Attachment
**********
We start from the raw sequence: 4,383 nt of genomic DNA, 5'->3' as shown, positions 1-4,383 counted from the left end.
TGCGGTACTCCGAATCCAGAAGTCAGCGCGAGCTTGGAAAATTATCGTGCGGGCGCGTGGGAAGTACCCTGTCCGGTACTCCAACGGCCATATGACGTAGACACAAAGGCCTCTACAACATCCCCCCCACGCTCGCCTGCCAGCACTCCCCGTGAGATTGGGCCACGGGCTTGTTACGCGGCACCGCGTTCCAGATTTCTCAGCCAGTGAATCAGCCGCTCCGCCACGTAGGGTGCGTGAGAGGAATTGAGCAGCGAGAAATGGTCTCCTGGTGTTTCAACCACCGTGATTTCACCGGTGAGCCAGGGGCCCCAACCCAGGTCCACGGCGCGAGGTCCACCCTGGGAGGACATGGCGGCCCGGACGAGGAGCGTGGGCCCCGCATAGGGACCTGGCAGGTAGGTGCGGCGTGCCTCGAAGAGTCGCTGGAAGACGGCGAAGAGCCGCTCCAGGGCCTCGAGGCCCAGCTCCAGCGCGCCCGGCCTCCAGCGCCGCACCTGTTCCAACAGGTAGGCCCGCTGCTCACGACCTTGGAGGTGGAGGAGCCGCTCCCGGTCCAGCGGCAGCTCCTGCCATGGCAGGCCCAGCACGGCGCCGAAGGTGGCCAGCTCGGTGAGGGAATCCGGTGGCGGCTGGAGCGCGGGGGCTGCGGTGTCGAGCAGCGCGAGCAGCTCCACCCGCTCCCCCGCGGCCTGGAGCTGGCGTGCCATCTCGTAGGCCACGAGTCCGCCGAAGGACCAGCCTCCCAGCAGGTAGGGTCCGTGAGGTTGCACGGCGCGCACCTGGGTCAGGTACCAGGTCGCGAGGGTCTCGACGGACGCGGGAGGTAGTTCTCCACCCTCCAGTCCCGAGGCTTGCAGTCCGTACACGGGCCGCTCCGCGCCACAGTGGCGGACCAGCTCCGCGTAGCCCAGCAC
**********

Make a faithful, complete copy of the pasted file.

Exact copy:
We start from the raw sequence: 4,383 nt of genomic DNA, 5'->3' as shown, positions 1-4,383 counted from the left end.
TGCGGTACTCCGAATCCAGAAGTCAGCGCGAGCTTGGAAAATTATCGTGCGGGCGCGTGGGAAGTACCCTGTCCGGTACTCCAACGGCCATATGACGTAGACACAAAGGCCTCTACAACATCCCCCCCACGCTCGCCTGCCAGCACTCCCCGTGAGATTGGGCCACGGGCTTGTTACGCGGCACCGCGTTCCAGATTTCTCAGCCAGTGAATCAGCCGCTCCGCCACGTAGGGTGCGTGAGAGGAATTGAGCAGCGAGAAATGGTCTCCTGGTGTTTCAACCACCGTGATTTCACCGGTGAGCCAGGGGCCCCAACCCAGGTCCACGGCGCGAGGTCCACCCTGGGAGGACATGGCGGCCCGGACGAGGAGCGTGGGCCCCGCATAGGGACCTGGCAGGTAGGTGCGGCGTGCCTCGAAGAGTCGCTGGAAGACGGCGAAGAGCCGCTCCAGGGCCTCGAGGCCCAGCTCCAGCGCGCCCGGCCTCCAGCGCCGCACCTGTTCCAACAGGTAGGCCCGCTGCTCACGACCTTGGAGGTGGAGGAGCCGCTCCCGGTCCAGCGGCAGCTCCTGCCATGGCAGGCCCAGCACGGCGCCGAAGGTGGCCAGCTCGGTGAGGGAATCCGGTGGCGGCTGGAGCGCGGGGGCTGCGGTGTCGAGCAGCGCGAGCAGCTCCACCCGCTCCCCCGCGGCCTGGAGCTGGCGTGCCATCTCGTAGGCCACGAGTCCGCCGAAGGACCAGCCTCCCAGCAGGTAGGGTCCGTGAGGTTGCACGGCGCGCACCTGGGTCAGGTACCAGGTCGCGAGGGTCTCGACGGACGCGGGAGGTAGTTCTCCACCCTCCAGTCCCGAGGCTTGCAGTCCGTACACGGGCCGCTCCGCGCCACAGTGGCGGACCAGCTCCGCGTAGCCCAGCAC